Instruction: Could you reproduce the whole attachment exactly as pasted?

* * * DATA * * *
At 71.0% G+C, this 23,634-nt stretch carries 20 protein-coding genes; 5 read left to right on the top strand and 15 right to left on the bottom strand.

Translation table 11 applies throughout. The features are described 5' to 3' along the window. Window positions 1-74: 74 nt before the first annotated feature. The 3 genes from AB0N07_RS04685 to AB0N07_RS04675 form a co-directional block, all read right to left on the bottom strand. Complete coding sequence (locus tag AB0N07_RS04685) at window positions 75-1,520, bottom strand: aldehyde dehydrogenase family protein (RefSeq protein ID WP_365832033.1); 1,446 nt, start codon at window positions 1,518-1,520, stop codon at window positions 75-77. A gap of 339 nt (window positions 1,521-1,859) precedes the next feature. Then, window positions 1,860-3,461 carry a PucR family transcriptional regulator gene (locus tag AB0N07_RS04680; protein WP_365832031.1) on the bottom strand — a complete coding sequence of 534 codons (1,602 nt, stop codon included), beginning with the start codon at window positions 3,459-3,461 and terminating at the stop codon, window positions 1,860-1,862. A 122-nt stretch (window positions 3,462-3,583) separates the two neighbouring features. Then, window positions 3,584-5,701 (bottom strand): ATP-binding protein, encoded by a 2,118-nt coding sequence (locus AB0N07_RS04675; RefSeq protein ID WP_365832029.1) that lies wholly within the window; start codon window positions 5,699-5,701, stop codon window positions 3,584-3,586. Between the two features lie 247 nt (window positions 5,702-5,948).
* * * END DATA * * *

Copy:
At 71.0% G+C, this 23,634-nt stretch carries 20 protein-coding genes; 5 read left to right on the top strand and 15 right to left on the bottom strand.

Translation table 11 applies throughout. The features are described 5' to 3' along the window. Window positions 1-74: 74 nt before the first annotated feature. The 3 genes from AB0N07_RS04685 to AB0N07_RS04675 form a co-directional block, all read right to left on the bottom strand. Complete coding sequence (locus tag AB0N07_RS04685) at window positions 75-1,520, bottom strand: aldehyde dehydrogenase family protein (RefSeq protein ID WP_365832033.1); 1,446 nt, start codon at window positions 1,518-1,520, stop codon at window positions 75-77. A gap of 339 nt (window positions 1,521-1,859) precedes the next feature. Then, window positions 1,860-3,461 carry a PucR family transcriptional regulator gene (locus tag AB0N07_RS04680; protein WP_365832031.1) on the bottom strand — a complete coding sequence of 534 codons (1,602 nt, stop codon included), beginning with the start codon at window positions 3,459-3,461 and terminating at the stop codon, window positions 1,860-1,862. A 122-nt stretch (window positions 3,462-3,583) separates the two neighbouring features. Then, window positions 3,584-5,701 (bottom strand): ATP-binding protein, encoded by a 2,118-nt coding sequence (locus AB0N07_RS04675; RefSeq protein ID WP_365832029.1) that lies wholly within the window; start codon window positions 5,699-5,701, stop codon window positions 3,584-3,586. Between the two features lie 247 nt (window positions 5,702-5,948).